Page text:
It’s the holiday season for several religions. Christians interested in Christmas are subject to the most scorn from advertisers, who butcher well-known seasonal songs for their own profiteering purposes… often without even the courtesy to rhyme or fit the ad copy into the well-known structure of the song. Sometimes there is tired, retro staging and dancing to accompany a bastardized song. And when it all comes together this badly, you’ve got a wickedBADvertising holiday gem.
Contagious earworms are bad enough, but when a brand re-purposes a beloved holiday song for its own purposes, a line is crossed. The theory of such an advertisement is that the viewer will attach the fond memories of the song to the brand. And, when later singing the song, will chuckle pleasantly at the thought of the alternate (branded) lyrics that just popped into mind.
But what really happens is this: new brand loathing. I’m far less likely to consider attending a sales event for a brand that is publicized with a cheap, hacked-up Christmas carol. Rather, I’ll avoid such events on principle so as to properly reward wickedBADvertisers for their failure to come up with a creative original idea. When weighing the pros and cons of a major purchase, memorable bad ads are sometimes enough to tip the scales. After all – if a company believes this sort of cheap stunt is a good idea, what other bad decisions have they made already and how many more will they make in the future? How will they respond if I have a problem after my purchase? Will they issue that recall if only 10 people’s cars have exploded?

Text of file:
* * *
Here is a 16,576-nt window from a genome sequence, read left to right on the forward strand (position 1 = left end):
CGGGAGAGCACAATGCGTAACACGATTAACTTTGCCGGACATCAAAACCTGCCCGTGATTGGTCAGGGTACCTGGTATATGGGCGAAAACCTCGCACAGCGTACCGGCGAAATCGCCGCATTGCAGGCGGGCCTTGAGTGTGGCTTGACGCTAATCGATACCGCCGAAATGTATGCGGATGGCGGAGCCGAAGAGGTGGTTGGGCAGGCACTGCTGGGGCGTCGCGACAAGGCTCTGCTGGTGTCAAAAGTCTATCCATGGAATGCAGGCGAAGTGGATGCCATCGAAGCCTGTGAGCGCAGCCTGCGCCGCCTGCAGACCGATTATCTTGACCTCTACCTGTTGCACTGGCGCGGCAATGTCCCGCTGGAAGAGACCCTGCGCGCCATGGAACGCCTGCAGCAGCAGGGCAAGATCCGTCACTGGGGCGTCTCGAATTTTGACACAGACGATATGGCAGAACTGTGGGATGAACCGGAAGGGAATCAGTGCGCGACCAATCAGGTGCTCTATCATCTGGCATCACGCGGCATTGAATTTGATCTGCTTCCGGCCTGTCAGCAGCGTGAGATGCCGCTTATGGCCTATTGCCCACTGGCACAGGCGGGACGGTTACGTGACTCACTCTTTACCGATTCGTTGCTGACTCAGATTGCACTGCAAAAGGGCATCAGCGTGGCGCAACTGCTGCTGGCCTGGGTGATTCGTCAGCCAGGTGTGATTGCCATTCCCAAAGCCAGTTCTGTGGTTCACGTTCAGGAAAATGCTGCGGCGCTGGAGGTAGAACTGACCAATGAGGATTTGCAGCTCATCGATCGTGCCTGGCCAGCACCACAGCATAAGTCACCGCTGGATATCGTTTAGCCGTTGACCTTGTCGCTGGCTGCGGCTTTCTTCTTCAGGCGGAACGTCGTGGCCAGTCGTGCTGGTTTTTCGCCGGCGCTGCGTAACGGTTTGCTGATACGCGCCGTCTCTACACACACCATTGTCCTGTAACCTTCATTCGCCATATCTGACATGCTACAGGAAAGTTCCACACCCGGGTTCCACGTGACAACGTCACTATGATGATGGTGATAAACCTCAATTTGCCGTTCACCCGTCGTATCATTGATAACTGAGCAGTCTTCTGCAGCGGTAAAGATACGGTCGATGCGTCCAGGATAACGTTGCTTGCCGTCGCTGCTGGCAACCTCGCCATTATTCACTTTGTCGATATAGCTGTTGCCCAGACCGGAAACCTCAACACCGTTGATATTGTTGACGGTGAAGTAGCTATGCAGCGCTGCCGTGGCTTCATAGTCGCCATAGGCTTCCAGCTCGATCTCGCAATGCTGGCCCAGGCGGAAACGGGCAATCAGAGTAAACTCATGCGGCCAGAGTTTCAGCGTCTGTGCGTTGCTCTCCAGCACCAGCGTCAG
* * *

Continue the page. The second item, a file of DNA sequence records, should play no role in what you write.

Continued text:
In this specific ad, Nissan marries bad choreography with worse lyrics for a total package that begs for increased holiday cynicism. It’s not better to give or to receive – it’s best to buy cars on sale. Despite Nissan’s general target market of Gen X and Y/Millennials, the dancing and wardrobe speaks to the Greatest Generation and Baby Boomers, who are well ensconced in the Buick & Cadillac demographic. Old people don’t buy Nissans in great numbers. And if they do, it’s at an early bird special, not two weeks before Christmas. Old people are done shopping in October, before everything is, “all picked over.” However, it’s possible that they’re actually targeting people who happily and deliberately watch “Glee.” That might make it worse.